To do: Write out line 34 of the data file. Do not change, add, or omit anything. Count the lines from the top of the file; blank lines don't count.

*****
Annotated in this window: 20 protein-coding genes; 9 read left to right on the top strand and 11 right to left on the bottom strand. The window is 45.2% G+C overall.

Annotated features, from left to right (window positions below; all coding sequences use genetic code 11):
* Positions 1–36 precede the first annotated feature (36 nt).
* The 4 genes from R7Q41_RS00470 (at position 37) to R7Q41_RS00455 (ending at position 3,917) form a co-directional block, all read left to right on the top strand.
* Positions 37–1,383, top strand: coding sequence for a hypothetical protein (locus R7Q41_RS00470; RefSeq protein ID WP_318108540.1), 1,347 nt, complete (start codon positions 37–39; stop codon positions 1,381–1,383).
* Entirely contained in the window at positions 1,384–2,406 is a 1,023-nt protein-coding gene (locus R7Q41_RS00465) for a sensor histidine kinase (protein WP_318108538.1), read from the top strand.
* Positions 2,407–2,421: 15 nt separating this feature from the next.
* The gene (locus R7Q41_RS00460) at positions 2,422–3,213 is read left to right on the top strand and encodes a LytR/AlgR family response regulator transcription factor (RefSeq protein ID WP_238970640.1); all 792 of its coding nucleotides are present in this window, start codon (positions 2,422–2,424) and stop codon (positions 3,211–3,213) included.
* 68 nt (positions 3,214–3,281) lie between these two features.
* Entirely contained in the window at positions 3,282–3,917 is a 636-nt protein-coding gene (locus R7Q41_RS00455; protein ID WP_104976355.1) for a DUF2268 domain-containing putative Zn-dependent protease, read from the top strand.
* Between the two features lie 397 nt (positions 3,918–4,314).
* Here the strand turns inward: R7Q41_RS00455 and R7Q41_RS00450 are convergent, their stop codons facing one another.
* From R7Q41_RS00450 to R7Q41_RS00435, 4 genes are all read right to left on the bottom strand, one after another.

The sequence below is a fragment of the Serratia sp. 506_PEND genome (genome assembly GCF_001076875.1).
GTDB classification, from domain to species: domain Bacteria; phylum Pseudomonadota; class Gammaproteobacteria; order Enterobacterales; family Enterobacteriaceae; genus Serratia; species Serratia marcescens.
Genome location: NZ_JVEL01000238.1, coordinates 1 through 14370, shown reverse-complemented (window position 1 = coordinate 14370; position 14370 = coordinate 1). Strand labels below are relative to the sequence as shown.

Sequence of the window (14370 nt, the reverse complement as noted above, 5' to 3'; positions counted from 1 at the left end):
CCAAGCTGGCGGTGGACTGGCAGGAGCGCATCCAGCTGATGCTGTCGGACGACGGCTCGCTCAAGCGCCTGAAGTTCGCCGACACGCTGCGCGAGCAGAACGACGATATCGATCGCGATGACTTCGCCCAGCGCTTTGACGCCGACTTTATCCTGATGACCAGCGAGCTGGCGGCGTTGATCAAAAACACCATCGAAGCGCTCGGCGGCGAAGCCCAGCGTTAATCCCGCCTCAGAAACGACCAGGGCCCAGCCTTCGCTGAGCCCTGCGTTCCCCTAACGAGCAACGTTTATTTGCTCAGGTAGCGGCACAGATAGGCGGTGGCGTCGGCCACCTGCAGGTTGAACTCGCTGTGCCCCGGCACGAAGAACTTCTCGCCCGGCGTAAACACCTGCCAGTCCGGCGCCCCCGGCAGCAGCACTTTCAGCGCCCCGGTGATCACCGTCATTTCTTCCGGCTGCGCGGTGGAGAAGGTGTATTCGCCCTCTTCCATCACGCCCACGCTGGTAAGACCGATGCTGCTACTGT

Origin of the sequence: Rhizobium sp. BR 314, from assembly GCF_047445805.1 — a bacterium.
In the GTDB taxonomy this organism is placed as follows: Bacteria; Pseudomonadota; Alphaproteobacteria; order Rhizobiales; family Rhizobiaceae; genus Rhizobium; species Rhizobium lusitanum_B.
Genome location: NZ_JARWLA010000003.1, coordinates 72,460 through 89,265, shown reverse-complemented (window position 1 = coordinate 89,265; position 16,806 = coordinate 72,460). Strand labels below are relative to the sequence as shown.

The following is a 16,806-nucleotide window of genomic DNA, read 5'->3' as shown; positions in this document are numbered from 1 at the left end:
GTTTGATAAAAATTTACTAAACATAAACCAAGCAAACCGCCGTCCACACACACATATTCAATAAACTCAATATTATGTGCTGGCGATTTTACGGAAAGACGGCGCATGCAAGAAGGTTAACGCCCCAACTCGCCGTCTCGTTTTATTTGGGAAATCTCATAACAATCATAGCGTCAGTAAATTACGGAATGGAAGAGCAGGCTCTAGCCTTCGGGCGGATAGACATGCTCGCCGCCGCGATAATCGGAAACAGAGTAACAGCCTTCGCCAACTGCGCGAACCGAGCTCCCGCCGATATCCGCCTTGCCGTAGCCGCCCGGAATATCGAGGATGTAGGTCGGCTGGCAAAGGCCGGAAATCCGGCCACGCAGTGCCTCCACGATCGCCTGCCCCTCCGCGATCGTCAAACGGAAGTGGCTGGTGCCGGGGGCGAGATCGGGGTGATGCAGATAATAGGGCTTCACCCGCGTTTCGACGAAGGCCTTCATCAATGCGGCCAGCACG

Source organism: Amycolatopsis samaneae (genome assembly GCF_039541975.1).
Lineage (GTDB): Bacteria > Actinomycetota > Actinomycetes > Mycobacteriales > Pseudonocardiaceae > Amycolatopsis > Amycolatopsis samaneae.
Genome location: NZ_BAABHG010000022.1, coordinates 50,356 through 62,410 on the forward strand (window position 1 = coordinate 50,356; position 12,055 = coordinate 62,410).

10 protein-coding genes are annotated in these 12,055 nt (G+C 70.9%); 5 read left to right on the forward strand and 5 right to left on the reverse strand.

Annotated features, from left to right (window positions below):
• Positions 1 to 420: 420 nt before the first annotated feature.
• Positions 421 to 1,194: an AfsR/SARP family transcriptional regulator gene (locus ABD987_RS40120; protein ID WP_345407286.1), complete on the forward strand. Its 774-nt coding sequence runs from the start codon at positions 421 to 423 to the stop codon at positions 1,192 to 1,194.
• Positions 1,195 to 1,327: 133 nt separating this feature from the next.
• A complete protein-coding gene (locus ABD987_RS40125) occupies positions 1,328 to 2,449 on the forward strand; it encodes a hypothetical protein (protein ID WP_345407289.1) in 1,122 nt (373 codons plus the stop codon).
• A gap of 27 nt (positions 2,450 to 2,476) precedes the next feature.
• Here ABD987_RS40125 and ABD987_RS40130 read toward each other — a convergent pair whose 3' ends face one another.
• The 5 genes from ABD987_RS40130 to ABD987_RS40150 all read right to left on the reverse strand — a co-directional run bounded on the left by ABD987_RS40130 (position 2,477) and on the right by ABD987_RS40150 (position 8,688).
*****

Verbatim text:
• Here ABD987_RS40125 and ABD987_RS40130 read toward each other — a convergent pair whose 3' ends face one another.